Starz hasn’t given an official word on whether it will move forward with Ronald D. Moore’s latest science-fiction project. But it’s likely they wouldn’t go through the time and expense of opening a writer’s room (and hiring writers to go in it) if they weren’t going to do it.
So unofficially, Moore has a greenlight from the premium cable channel to work on the first season of “Outlander,” based on the 22-year-old novel from author Diana Gabaldon. In the story, a married World War II combat nurse gets pulled back in time to the 18th century where she is on the run to save her own life. She is forced to marry a Scottish warrior, Jamie, and puts her in a love triangle so unique, only science-fiction can tell it.
Moore, best known for his work in rebooting “Battlestar Galactica” for Syfy in the early 2000s, has hired Toni Graphia, Matthew B. Roberts, Ira Steven Behr and Anne Kenney to join him in writing the series. Moore is familiar working with nearly all of these writers. Graphia first worked with Moore on the series “Roswell” and moved with him a couple years later to HBO’s “Carnivale.”
When Moore took on “Battlestar Galactica” as a series, she joined as both a scribe and co-executive producer, writing “Bastille Day,” “Flesh and Bone” and “Resistance.” She would later join Fox’s “Terminator: The Sarah Connor Chronicles,” and would have short stints on shows like “The Cape,” “Alcatraz” and “Grey’s Anatomy.”
Roberts is still a new writer in the world of television, getting his start on the “Battlestar Galactica” spinoff “Caprica” on Syfy, writing “The Imperfections of Memory” and “Dirteaters.” He most recently worked on the short-lived The CW series “Hellcats.”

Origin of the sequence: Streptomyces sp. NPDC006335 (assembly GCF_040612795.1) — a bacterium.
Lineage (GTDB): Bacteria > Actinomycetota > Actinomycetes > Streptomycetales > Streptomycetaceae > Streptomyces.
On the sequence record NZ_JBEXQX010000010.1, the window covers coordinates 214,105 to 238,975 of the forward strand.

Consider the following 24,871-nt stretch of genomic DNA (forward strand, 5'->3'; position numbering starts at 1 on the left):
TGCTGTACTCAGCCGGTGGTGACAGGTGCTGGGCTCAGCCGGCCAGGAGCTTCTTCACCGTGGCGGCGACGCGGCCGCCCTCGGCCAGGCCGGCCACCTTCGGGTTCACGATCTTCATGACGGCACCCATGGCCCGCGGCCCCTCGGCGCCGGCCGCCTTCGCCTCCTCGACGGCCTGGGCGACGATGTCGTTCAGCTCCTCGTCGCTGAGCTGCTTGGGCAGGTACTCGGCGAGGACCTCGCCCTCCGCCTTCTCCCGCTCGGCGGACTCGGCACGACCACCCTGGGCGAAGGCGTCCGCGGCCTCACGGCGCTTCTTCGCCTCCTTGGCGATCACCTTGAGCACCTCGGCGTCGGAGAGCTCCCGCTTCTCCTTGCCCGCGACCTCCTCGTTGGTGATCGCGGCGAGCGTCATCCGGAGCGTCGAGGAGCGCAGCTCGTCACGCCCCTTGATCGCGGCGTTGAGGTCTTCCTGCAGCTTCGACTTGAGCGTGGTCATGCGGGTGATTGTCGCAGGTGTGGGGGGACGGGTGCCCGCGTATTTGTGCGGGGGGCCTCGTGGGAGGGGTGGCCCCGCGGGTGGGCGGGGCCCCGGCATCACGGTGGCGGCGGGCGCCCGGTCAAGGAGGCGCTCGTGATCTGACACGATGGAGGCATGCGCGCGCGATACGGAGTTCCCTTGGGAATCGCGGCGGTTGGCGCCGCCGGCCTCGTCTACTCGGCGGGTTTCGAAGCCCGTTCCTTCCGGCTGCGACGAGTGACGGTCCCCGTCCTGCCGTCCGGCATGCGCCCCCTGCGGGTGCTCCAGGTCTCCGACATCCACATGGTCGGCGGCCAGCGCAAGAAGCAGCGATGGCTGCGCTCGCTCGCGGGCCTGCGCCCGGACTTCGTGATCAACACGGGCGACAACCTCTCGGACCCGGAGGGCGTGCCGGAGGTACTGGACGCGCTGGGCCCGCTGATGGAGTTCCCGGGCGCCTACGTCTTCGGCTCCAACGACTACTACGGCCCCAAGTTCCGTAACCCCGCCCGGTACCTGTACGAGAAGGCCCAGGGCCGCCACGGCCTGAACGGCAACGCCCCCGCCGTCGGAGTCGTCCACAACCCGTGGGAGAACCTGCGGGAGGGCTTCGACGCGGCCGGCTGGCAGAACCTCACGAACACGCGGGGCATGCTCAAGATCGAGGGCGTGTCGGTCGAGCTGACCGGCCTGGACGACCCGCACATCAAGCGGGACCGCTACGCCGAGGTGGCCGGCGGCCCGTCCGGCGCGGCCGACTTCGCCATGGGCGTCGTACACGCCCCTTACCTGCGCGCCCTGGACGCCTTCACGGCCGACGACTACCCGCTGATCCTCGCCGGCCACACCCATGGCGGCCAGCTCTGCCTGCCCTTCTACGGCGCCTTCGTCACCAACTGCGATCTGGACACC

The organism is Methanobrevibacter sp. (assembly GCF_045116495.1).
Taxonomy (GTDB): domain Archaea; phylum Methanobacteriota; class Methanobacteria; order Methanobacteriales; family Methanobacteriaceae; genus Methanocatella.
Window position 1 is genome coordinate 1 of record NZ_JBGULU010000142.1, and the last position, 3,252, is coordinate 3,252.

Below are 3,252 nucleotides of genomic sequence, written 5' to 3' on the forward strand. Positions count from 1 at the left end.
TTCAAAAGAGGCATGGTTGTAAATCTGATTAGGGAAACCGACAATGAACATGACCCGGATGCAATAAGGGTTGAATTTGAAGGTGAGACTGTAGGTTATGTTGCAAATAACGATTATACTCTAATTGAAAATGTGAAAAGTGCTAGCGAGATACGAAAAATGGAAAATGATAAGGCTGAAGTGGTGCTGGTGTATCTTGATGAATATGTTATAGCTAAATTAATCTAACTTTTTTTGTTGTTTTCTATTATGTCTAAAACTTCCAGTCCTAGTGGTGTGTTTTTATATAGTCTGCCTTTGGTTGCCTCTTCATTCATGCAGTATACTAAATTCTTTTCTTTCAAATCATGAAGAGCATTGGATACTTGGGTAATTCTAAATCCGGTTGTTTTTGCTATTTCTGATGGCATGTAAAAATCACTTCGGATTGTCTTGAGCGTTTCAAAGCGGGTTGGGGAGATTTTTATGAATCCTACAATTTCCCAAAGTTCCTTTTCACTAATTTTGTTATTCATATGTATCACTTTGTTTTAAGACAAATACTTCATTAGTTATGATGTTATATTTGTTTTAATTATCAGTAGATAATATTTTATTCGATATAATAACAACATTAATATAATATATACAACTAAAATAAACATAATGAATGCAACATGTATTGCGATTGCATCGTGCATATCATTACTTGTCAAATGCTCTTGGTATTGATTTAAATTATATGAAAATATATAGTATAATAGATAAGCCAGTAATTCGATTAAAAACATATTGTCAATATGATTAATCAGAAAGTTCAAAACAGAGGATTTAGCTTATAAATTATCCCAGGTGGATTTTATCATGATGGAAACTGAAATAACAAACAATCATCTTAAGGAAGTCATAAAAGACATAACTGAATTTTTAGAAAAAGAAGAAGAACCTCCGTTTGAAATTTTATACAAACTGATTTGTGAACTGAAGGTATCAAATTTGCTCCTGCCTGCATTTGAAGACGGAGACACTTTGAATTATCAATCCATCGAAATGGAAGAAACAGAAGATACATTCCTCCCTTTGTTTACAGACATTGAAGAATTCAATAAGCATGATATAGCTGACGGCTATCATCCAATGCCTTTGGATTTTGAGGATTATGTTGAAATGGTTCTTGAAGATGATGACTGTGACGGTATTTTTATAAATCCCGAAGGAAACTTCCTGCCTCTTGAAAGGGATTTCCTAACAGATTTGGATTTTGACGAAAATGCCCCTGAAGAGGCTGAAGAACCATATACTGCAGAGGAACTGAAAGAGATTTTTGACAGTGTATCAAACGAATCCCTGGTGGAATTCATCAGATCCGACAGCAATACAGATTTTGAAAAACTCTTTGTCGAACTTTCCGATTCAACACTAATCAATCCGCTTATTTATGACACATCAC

Behr has a long history with science-fiction, dating back to “Star Trek: The Next Generation” where he served as a producer and penned episodes like “Captain’s Holiday” in 1990. He would later become an executive producer on the spinoff “Star Trek: Deep Space Nine,” writing episodes like “The Homecoming,” “The Jem’Hadar” and others. He would later work on USA’s “The 4400,” and most recently on Syfy’s “Alphas.”
Behr was nominated for an Emmy as part of the team working on “The 4400” in 2005 for Outstanding Miniseries.
Kenney is the only writer without a direct history with Moore. She got her start on the series “Pursuit of Happiness” in 1987, and would go on to write and produce shows like “L.A. Law,” “Greek” and most recently “Switched at Birth.”
Starz is considering a straight-to-series order, according to Deadline.com, which is par for its course, preferring not to order pilots. It would be the second major science-fiction project it has done in recent years, co-producing and airing a season of the “Doctor Who” spinoff “Torchwood” in 2011. Starz has not yet officially decided the fate of that show, saying it’s waiting for creator Russell T. Davies to return.